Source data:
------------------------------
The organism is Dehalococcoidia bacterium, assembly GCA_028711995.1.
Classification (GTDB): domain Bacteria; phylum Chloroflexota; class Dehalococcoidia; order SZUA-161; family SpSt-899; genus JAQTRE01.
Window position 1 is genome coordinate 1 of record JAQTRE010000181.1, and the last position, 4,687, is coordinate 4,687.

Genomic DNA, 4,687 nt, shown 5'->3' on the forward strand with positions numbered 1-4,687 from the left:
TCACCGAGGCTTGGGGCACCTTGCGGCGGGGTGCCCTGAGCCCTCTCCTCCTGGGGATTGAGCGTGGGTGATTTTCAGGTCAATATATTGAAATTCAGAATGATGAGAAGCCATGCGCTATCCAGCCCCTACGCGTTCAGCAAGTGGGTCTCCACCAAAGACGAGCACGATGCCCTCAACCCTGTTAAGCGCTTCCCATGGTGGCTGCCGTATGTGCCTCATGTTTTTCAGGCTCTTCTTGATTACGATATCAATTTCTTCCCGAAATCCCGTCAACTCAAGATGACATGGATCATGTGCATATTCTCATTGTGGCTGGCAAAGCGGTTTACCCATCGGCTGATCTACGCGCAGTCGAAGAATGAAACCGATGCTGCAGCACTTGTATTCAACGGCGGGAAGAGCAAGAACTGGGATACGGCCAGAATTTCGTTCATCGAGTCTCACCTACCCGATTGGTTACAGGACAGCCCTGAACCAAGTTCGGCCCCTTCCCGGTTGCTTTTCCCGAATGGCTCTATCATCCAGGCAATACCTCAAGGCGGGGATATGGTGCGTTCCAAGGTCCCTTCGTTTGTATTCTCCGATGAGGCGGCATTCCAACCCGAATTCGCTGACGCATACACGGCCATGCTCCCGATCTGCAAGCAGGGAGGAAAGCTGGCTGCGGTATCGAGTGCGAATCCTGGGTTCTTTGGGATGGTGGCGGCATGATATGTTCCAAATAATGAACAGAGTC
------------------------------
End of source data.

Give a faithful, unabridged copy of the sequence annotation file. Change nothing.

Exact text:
The organism is Dehalococcoidia bacterium, assembly GCA_028711995.1.
Classification (GTDB): domain Bacteria; phylum Chloroflexota; class Dehalococcoidia; order SZUA-161; family SpSt-899; genus JAQTRE01.
Window position 1 is genome coordinate 1 of record JAQTRE010000181.1, and the last position, 4,687, is coordinate 4,687.

Genomic DNA, 4,687 nt, shown 5'->3' on the forward strand with positions numbered 1-4,687 from the left:
TCACCGAGGCTTGGGGCACCTTGCGGCGGGGTGCCCTGAGCCCTCTCCTCCTGGGGATTGAGCGTGGGTGATTTTCAGGTCAATATATTGAAATTCAGAATGATGAGAAGCCATGCGCTATCCAGCCCCTACGCGTTCAGCAAGTGGGTCTCCACCAAAGACGAGCACGATGCCCTCAACCCTGTTAAGCGCTTCCCATGGTGGCTGCCGTATGTGCCTCATGTTTTTCAGGCTCTTCTTGATTACGATATCAATTTCTTCCCGAAATCCCGTCAACTCAAGATGACATGGATCATGTGCATATTCTCATTGTGGCTGGCAAAGCGGTTTACCCATCGGCTGATCTACGCGCAGTCGAAGAATGAAACCGATGCTGCAGCACTTGTATTCAACGGCGGGAAGAGCAAGAACTGGGATACGGCCAGAATTTCGTTCATCGAGTCTCACCTACCCGATTGGTTACAGGACAGCCCTGAACCAAGTTCGGCCCCTTCCCGGTTGCTTTTCCCGAATGGCTCTATCATCCAGGCAATACCTCAAGGCGGGGATATGGTGCGTTCCAAGGTCCCTTCGTTTGTATTCTCCGATGAGGCGGCATTCCAACCCGAATTCGCTGACGCATACACGGCCATGCTCCCGATCTGCAAGCAGGGAGGAAAGCTGGCTGCGGTATCGAGTGCGAATCCTGGGTTCTTTGGGATGGTGGCGGCATGATATGTTCCAAATAATGAACAGAGTC